Kamila is clearly a really strong woman, endowed with not just determination, but also a strong set of business skills that come in real handy and are even necessary. Gayle writes a really inspiring account of this young woman's life and those of her hard-working sisters, especially her older sister - Malika. I spent page after page rooting for the girls, hoping that none of the terrible danger befalls them. I'm not going to spoil it for you by saying what happens - you should find it out.
While not one of the best biographies I've lately read on this topic, the story is no less inspirational. This is a fast and short read - only occasionally the writing disappointed me. One really sad consequence of the war in Afghanistan is the warped perspective that we have all developed as outsiders. Most of our opinions have been shaped by the statements of the warring governments, the media, the Taliban, the soldiers/fighters. Amidst all this din, the voices of the civilians actually stuck in the war have been very subdued. I've always wondered - how did the women feel about wearing the burkha? How did they accept the no-education-only-housework role? Didn't they yearn for freedom, to be heard, accepted for who they were, loved? How did they settle into this kind of life? Probably the most revealing fact was that these women had never seen or even owned a burkha until the Taliban came by. Until then, they were quite adventurous women - who partied in stylish western wear, educated themselves to be doctors, teachers, etc, and were very very respected by men.
There are many sources indicating that one of the best ways to lift poorer nations out of poverty is to provide small loans to people, primarily women that will allow them to start their own small businesses. This nurturing of the entrepreneurship inherent in all societies will provide local employment and the chance for the people to actively make their own future. This book describes one such group of female entrepreneurs in Afghanistan. They are tailors and their story begins at … more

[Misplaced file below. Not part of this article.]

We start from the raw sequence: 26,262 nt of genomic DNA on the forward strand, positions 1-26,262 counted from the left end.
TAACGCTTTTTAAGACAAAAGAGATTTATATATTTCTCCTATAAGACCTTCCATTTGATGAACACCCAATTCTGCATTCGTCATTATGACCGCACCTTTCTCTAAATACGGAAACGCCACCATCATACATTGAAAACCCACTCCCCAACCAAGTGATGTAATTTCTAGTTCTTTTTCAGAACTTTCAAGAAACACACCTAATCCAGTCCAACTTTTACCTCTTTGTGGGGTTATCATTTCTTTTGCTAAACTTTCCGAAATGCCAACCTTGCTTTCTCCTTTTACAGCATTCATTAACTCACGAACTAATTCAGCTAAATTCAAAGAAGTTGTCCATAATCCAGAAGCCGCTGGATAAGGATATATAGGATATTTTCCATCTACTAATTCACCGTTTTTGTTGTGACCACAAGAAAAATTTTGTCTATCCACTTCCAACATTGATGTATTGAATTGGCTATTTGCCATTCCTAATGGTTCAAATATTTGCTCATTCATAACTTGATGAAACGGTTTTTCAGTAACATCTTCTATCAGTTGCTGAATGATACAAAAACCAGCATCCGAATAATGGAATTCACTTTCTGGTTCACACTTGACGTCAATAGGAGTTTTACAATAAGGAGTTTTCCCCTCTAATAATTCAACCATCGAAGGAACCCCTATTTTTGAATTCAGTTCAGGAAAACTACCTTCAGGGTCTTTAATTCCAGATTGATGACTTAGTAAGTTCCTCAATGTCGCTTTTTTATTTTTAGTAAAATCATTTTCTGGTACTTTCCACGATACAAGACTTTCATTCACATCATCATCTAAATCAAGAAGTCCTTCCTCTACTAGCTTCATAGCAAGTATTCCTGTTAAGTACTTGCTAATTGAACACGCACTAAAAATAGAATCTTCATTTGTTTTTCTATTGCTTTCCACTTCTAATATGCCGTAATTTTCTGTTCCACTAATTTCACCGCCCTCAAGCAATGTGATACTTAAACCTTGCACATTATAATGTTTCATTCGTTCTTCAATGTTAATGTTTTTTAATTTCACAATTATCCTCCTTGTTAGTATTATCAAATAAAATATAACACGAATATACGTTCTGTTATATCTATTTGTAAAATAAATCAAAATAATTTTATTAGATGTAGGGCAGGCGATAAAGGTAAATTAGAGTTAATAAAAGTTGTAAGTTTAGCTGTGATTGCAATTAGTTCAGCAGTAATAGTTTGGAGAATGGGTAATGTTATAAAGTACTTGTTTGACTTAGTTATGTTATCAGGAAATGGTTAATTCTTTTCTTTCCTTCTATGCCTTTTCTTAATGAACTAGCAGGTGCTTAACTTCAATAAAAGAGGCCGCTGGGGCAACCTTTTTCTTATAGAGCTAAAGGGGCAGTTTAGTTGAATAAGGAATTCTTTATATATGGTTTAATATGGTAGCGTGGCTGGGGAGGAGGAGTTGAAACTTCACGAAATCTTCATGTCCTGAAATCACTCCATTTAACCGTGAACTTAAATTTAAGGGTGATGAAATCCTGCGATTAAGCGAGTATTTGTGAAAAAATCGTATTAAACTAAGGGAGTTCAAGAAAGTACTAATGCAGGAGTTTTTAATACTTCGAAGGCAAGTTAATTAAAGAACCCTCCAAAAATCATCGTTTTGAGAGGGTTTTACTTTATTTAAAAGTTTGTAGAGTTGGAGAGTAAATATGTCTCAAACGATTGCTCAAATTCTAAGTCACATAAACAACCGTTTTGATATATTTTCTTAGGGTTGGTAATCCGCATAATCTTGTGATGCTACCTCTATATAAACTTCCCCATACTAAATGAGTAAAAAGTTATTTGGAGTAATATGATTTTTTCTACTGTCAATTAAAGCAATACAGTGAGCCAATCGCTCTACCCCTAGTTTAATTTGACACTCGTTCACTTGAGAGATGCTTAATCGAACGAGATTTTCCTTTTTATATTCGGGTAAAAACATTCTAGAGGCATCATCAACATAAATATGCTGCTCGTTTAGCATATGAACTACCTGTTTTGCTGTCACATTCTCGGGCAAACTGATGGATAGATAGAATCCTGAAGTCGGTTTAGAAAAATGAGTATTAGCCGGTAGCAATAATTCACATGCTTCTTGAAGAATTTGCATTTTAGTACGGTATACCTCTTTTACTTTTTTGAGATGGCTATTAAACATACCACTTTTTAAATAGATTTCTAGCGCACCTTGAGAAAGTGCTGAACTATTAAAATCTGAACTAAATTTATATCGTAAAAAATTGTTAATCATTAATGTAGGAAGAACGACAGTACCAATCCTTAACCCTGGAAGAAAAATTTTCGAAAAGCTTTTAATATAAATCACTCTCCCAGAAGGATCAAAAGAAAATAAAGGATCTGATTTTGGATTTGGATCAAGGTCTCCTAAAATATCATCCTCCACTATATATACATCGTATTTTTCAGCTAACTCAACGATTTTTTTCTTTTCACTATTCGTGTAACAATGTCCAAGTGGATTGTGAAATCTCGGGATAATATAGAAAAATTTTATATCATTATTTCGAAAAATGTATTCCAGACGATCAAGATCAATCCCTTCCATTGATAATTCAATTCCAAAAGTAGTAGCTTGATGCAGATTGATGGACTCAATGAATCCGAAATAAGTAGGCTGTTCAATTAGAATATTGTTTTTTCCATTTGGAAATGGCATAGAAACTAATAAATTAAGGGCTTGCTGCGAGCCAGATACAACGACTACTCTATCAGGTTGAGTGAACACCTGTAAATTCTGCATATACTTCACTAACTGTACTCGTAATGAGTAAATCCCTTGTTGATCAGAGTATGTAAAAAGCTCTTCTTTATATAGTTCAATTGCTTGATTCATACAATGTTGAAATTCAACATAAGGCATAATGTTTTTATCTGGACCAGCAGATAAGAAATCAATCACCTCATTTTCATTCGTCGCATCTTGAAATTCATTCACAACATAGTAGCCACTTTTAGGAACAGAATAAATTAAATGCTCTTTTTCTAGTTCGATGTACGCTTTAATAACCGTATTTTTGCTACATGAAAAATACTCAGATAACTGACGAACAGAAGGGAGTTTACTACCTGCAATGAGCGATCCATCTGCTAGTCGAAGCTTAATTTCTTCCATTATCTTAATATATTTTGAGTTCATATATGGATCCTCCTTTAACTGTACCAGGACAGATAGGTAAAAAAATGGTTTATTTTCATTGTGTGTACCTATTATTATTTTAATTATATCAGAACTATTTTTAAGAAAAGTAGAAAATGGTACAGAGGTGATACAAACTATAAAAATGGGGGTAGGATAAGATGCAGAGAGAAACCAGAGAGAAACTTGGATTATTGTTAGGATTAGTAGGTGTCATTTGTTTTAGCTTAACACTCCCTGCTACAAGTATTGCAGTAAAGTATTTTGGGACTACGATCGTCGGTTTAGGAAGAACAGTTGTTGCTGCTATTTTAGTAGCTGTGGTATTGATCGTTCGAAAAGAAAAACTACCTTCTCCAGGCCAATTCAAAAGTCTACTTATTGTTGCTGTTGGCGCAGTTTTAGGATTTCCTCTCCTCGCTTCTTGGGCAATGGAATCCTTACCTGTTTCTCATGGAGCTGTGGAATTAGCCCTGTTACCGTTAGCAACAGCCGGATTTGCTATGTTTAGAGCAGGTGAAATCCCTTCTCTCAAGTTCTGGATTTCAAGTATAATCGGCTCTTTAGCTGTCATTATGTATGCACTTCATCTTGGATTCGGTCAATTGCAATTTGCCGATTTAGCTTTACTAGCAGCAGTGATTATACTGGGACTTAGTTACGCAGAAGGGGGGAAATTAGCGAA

The life Kamila Sidiqi had known changed overnight when the Taliban seized control of the city of Kabul. After receiving a teaching degree during the civil war—a rare achievement for any Afghan woman—Kamila was subsequently banned from school and confined to her home. When her father and brother were forced to flee the city, Kamila became the sole breadwinner for her five siblings. Armed only with grit and determination, she picked up a needle and thread and created a thriving business of her own.
The Dressmaker of Khair Khana tells the incredible true story of this unlikely entrepreneur who mobilized her community under the Taliban. Former ABC News reporter Gayle Tzemach Lemmon spent years on the ground reporting Kamila's story, and the result is an unusually intimate and unsanitized look at the daily lives of women in Afghanistan. These women are not victims; they are the glue that holds families together; they are the backbone and the heart of their nation. Afghanistan's future remains uncertain as debates over withdrawal timelines dominate the news.
The Dressmaker of Khair Khana moves beyond the headlines to transport you to an Afghanistan you have never seen before. This is a story of war, but it is also a story of sisterhood and resilience in the face of despair. Kamila Sidiqi's journey will inspire you, but it will also change the way you think about one of the most important political and humanitarian issues of our time.